Paul referred to this in many of his writings, but the one that really speaks to me today is this one found in the book of Ephesians.

So that we may no longer be children, tossed to and fro by the waves and carried about by every wind of doctrine, by human cunning, by craftiness in deceitful schemes“.  [1]

Doesn’t that sound like us sometimes? Immature in our relationship with Christ. Tossed back and forth and in a near constant state of confusion about what to believe. Caught up in a web of lies and traps designed to trip us up in our walk with the Lord.

I must admit, this describes me more than I like. Perhaps you as well? If so, what it says about us is that we lack consistency. Paul understood the importance of this as he encouraged the Corinthian believers to “be steadfast, immovable, always abounding in the work of the Lord, knowing that your labor is not in vain in the Lord”. [2]

Consistent people are steady people. They aren’t easily distracted from the task, or mission at hand. As we progress in our walk with him, we find that we become like a rock, immovable in our faith and resolution to serve God.

Many of you are like this I’m sure. You’ve endured too much to ever turn back. God has kept you when you saw no way, and He’s brought you through situations that you could have never come through on your own.

You’ve joined the ranks of the consistent, steadfast, and immovable Church that has a deep understanding of who you are, and most importantly, who He is. You exemplify a faithful, ‘tried in the fire’ life of one who loves the Lord.

I love how David said “Love the LORD, all you his saints! The LORD preserves the faithful but abundantly repays the one who acts in pride”. [3] God preserves His faithful, or consistent children. How could we not love Him accordingly!

As we begin both a new year and a new decade, I hope you will join me in seeking consistency in all we do for the Lord. By staying in the Word and spending time in prayer, I believe our lives will reflect that steadfast, immovable, and abounding life He wants us to have.

Be blessed on this New Year’s Day!

Ron

[1] Eph. 4:14 ESV

[2] 1 Cor. 15:58 NKJV

[3] Psalms 31:23 ESV

 

 

This demon named “Regret”

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Is there one among us who has lived their life in such a manner that they can look back upon it and say “I have no regrets”?

I can state categorically that I am disqualified from being able to make such a claim. When we think of regrets we see images of things we wish we had not done, or at the least done them differently. I stand guilty as charged.

We remember conversations we’ve had with family and friends that did not turn out well, and we wish we had spoken with more kindness. Perhaps what we remember most is that conversation we meant to have, but never got around to having.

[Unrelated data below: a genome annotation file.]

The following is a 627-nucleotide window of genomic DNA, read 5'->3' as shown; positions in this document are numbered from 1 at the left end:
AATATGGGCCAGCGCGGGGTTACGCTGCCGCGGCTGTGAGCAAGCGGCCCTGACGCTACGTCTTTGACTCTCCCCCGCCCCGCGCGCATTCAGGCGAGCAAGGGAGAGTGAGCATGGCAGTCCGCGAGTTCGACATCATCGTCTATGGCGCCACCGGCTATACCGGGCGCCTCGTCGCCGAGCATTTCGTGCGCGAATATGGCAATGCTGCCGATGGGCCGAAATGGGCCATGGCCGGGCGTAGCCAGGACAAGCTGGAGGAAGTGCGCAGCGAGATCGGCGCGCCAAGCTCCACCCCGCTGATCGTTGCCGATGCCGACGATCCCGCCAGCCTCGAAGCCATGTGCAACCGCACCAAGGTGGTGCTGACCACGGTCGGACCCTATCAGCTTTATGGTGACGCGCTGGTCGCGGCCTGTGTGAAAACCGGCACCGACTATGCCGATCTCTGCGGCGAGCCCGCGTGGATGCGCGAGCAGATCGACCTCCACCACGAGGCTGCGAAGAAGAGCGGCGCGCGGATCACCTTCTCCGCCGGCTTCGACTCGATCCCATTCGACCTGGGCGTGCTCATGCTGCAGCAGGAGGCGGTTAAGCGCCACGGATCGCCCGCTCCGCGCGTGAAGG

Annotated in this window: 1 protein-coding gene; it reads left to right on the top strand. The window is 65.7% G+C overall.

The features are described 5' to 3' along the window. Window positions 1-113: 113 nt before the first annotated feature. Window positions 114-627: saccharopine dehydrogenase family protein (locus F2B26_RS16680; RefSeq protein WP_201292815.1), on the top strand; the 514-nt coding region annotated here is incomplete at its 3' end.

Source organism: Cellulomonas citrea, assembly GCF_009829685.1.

The voice of my wife on the night that her father passed away serves as a reminder to me about how it should be when we do things in a way that is pleasing to the Lord. As we drove away from her fathers home that night she looked at me and said this: “I have no regrets. There is nothing left unsaid between us. He knew how I felt about him and I knew how he felt about me because we often told each other”.

There it is…no regrets. Nothing left undone or unsaid. For the rest of her days on this earth my sweet wife can live peacefully knowing that there is no reason to look back and wonder ‘what if?’

The pain of regret for the rest of us is very real though isn’t it? That is why I refer to it as a demon. It brings with it pain and suffering over what might have been…what should have been.

Regret is relentless in its goal of keeping our eyes fixed on our rear view mirror. The enemy knows that as long as he can keep us looking back, we will never be able to look ahead. Up ahead awaits victory, while behind us lies a minefield of defeat.

Past mistake and failures of every sort are hurled at our minds at warp speed, rarely giving us a moments respite from the battle. Oh, and the enemy doesn’t care a bit that a past regret wasn’t your fault. You see, even if it wasn’t your fault he wants to transfer ownership of it to you because once you own it, he will use it against you at every opportunity.

Do you see how diabolical Satan is?

The enemy doesn’t even care that when you became a Christian that you were made a new creation. It doesn’t matter to him that the Bible teaches us that ‘old things are passed way’. He has no regard for the fact that as followers of Jesus Christ we now have ‘the mind of Christ’.  [1]   [2]

None of that matters to Satan. All that matters to him is that you keep looking backwards and not forwards, back to the path of destruction carved by an endless array of regrets.

So what is the child of God to do about this demon named “Regret”?

One of the first things we must do is acknowledge that we cannot undo the past. We get no ‘do-overs’. The best we can do is try to make amends where necessary, but the fact remains that what’s done is done.  [3]